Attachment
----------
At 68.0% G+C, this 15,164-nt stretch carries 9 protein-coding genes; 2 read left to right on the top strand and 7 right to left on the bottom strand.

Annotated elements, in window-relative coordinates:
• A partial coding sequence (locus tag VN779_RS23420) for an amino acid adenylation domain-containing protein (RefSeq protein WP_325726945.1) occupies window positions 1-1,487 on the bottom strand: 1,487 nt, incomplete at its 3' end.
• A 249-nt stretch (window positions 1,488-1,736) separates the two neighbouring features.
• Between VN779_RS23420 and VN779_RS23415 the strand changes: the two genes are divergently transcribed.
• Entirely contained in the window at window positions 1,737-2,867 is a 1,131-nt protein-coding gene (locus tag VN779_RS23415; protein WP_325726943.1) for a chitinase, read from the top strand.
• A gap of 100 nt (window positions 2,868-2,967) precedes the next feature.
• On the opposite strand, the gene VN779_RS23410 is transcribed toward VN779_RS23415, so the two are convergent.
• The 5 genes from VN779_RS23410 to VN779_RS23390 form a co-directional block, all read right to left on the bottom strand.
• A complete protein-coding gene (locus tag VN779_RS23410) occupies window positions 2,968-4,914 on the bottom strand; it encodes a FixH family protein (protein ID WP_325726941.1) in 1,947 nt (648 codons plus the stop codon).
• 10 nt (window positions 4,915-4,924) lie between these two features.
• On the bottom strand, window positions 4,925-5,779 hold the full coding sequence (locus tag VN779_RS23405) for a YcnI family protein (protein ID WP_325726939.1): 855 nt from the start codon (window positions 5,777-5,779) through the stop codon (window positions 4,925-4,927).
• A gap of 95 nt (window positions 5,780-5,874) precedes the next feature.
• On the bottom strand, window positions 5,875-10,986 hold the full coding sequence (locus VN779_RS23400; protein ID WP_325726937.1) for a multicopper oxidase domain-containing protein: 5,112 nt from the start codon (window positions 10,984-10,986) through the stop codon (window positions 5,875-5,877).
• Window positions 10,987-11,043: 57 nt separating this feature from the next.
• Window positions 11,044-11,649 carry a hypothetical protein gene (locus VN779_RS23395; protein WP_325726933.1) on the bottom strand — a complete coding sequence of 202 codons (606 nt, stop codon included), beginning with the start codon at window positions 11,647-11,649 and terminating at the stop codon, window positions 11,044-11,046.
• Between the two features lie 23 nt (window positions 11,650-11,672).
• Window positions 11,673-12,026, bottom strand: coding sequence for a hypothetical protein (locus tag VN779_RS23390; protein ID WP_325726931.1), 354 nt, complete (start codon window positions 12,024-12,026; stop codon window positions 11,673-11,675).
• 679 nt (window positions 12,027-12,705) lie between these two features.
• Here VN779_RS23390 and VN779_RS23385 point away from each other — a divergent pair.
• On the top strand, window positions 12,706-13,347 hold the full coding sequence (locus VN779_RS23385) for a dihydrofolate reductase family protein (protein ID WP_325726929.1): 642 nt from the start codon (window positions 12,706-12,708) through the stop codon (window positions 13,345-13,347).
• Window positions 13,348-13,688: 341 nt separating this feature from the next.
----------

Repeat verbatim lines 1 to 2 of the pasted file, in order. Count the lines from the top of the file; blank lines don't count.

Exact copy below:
At 68.0% G+C, this 15,164-nt stretch carries 9 protein-coding genes; 2 read left to right on the top strand and 7 right to left on the bottom strand.

Annotated elements, in window-relative coordinates: